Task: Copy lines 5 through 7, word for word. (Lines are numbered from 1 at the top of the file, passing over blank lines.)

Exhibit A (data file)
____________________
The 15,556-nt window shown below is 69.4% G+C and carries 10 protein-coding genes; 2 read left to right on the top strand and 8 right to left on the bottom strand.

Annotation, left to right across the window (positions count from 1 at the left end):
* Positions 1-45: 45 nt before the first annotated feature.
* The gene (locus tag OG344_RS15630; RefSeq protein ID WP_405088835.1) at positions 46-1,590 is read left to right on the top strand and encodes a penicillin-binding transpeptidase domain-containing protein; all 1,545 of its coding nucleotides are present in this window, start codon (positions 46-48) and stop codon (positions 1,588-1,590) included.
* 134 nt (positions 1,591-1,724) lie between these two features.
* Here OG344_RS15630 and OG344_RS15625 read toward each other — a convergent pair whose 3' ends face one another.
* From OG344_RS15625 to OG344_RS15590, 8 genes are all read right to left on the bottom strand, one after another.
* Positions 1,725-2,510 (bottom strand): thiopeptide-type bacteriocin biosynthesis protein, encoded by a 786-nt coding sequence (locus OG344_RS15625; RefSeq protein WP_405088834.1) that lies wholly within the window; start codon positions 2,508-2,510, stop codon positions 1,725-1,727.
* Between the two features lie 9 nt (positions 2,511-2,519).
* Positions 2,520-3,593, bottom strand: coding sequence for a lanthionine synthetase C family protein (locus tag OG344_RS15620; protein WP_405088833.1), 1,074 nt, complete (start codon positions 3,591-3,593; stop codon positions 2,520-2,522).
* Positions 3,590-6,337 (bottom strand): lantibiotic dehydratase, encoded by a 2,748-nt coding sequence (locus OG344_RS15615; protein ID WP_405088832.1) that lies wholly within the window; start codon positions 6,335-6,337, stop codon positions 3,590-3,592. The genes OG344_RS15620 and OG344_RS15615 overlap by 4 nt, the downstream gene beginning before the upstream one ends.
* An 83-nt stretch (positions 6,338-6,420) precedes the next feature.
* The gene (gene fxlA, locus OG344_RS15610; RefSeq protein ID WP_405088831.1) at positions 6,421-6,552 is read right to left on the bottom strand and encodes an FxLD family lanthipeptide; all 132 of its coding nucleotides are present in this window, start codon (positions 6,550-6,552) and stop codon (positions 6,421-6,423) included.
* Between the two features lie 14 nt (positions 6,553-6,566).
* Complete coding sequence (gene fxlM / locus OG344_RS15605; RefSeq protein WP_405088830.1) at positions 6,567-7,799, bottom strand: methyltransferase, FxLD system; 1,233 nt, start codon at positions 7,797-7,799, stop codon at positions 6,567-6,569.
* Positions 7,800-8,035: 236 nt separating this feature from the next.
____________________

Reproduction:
* 134 nt (positions 1,591-1,724) lie between these two features.
* Here OG344_RS15630 and OG344_RS15625 read toward each other — a convergent pair whose 3' ends face one another.
* From OG344_RS15625 to OG344_RS15590, 8 genes are all read right to left on the bottom strand, one after another.